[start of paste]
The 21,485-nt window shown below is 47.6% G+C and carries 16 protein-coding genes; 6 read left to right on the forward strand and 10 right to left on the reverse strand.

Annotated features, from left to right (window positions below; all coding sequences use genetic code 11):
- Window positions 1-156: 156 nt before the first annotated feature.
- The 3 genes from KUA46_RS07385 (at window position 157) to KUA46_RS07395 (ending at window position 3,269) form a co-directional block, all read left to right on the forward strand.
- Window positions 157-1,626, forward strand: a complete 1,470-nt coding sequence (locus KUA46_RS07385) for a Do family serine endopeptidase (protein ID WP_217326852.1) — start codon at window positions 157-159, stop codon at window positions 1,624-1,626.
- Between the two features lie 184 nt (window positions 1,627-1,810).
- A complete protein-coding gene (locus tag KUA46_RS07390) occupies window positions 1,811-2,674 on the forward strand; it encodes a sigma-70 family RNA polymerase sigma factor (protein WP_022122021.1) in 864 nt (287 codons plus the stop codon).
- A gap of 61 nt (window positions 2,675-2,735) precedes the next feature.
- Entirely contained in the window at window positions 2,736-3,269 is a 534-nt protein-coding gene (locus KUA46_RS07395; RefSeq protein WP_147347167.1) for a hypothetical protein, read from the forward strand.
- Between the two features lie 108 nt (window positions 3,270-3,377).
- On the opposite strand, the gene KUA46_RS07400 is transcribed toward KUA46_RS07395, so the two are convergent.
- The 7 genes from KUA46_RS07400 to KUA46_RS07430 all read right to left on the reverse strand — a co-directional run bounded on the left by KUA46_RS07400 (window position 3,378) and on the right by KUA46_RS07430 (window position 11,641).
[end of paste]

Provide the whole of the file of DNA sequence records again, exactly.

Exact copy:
The 21,485-nt window shown below is 47.6% G+C and carries 16 protein-coding genes; 6 read left to right on the forward strand and 10 right to left on the reverse strand.

Annotated features, from left to right (window positions below; all coding sequences use genetic code 11):
- Window positions 1-156: 156 nt before the first annotated feature.
- The 3 genes from KUA46_RS07385 (at window position 157) to KUA46_RS07395 (ending at window position 3,269) form a co-directional block, all read left to right on the forward strand.
- Window positions 157-1,626, forward strand: a complete 1,470-nt coding sequence (locus KUA46_RS07385) for a Do family serine endopeptidase (protein ID WP_217326852.1) — start codon at window positions 157-159, stop codon at window positions 1,624-1,626.
- Between the two features lie 184 nt (window positions 1,627-1,810).
- A complete protein-coding gene (locus tag KUA46_RS07390) occupies window positions 1,811-2,674 on the forward strand; it encodes a sigma-70 family RNA polymerase sigma factor (protein WP_022122021.1) in 864 nt (287 codons plus the stop codon).
- A gap of 61 nt (window positions 2,675-2,735) precedes the next feature.
- Entirely contained in the window at window positions 2,736-3,269 is a 534-nt protein-coding gene (locus KUA46_RS07395; RefSeq protein WP_147347167.1) for a hypothetical protein, read from the forward strand.
- Between the two features lie 108 nt (window positions 3,270-3,377).
- On the opposite strand, the gene KUA46_RS07400 is transcribed toward KUA46_RS07395, so the two are convergent.
- The 7 genes from KUA46_RS07400 to KUA46_RS07430 all read right to left on the reverse strand — a co-directional run bounded on the left by KUA46_RS07400 (window position 3,378) and on the right by KUA46_RS07430 (window position 11,641).